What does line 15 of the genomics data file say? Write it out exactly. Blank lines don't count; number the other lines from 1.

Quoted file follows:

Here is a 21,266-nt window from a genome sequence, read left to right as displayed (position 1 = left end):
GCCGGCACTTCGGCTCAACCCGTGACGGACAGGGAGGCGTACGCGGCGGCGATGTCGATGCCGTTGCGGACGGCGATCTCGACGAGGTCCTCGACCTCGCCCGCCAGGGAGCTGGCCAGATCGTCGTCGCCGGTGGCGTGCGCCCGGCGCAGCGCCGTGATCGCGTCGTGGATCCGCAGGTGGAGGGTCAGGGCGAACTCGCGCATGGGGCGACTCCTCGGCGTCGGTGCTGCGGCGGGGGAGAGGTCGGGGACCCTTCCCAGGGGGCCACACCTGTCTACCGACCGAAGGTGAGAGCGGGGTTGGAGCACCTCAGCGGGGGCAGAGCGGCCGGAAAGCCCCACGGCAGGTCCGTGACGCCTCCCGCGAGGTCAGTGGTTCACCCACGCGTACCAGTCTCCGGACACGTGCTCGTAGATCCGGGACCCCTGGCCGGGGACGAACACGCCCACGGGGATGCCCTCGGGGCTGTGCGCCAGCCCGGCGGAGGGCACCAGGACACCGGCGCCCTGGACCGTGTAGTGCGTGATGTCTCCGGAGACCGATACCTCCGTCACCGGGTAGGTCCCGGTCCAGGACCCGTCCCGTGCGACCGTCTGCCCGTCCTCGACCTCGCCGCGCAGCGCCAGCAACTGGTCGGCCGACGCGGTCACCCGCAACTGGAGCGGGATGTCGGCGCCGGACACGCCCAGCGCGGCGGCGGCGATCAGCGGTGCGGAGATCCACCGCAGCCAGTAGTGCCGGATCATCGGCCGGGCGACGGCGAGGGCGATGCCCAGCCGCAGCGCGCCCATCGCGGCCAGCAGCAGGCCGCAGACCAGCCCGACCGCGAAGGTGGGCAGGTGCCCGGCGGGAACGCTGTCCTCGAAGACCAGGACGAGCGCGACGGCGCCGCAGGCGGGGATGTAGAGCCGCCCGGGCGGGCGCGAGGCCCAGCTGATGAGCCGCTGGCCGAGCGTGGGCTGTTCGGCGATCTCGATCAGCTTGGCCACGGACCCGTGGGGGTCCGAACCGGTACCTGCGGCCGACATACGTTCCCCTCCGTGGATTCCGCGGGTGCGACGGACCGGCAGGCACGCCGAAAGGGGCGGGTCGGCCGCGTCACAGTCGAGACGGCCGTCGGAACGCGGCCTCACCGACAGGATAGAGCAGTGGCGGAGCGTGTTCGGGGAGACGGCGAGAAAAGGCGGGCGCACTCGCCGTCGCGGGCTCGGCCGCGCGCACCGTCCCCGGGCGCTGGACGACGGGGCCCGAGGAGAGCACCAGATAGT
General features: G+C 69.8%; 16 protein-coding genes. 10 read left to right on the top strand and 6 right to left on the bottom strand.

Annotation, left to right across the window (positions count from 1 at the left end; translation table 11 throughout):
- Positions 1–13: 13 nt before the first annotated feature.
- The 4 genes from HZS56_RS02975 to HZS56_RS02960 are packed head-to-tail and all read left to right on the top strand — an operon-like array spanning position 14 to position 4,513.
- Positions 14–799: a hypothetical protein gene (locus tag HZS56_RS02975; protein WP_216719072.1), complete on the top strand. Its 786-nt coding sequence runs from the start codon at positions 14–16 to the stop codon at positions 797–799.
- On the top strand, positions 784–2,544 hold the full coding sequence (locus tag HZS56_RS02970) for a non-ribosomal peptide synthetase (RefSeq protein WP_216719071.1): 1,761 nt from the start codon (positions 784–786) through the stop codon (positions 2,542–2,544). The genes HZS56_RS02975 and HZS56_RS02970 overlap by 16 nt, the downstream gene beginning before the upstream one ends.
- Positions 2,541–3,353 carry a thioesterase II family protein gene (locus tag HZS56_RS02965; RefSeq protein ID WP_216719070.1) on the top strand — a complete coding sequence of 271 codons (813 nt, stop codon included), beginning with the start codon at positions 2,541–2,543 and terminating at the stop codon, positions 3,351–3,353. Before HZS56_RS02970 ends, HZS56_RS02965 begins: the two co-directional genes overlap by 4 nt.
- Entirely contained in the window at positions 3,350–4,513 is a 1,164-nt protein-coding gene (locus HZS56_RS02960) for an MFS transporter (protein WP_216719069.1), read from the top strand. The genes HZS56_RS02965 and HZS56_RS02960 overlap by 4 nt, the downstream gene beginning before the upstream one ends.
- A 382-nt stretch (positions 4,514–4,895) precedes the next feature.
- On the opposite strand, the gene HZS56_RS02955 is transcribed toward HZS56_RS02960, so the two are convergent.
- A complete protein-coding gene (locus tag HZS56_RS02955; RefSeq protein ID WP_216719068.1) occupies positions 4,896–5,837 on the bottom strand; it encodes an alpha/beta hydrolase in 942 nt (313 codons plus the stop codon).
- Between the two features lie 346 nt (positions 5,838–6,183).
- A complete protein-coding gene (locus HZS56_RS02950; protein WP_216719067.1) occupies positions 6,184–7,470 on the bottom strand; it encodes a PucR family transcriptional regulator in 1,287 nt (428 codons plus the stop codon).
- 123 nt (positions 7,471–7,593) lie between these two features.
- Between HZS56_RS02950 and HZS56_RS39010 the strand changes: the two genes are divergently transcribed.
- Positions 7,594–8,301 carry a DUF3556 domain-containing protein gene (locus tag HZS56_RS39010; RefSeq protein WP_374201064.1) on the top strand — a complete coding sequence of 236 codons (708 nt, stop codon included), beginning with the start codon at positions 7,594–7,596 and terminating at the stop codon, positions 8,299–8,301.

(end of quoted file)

- A complete protein-coding gene (locus HZS56_RS02950; protein WP_216719067.1) occupies positions 6,184–7,470 on the bottom strand; it encodes a PucR family transcriptional regulator in 1,287 nt (428 codons plus the stop codon).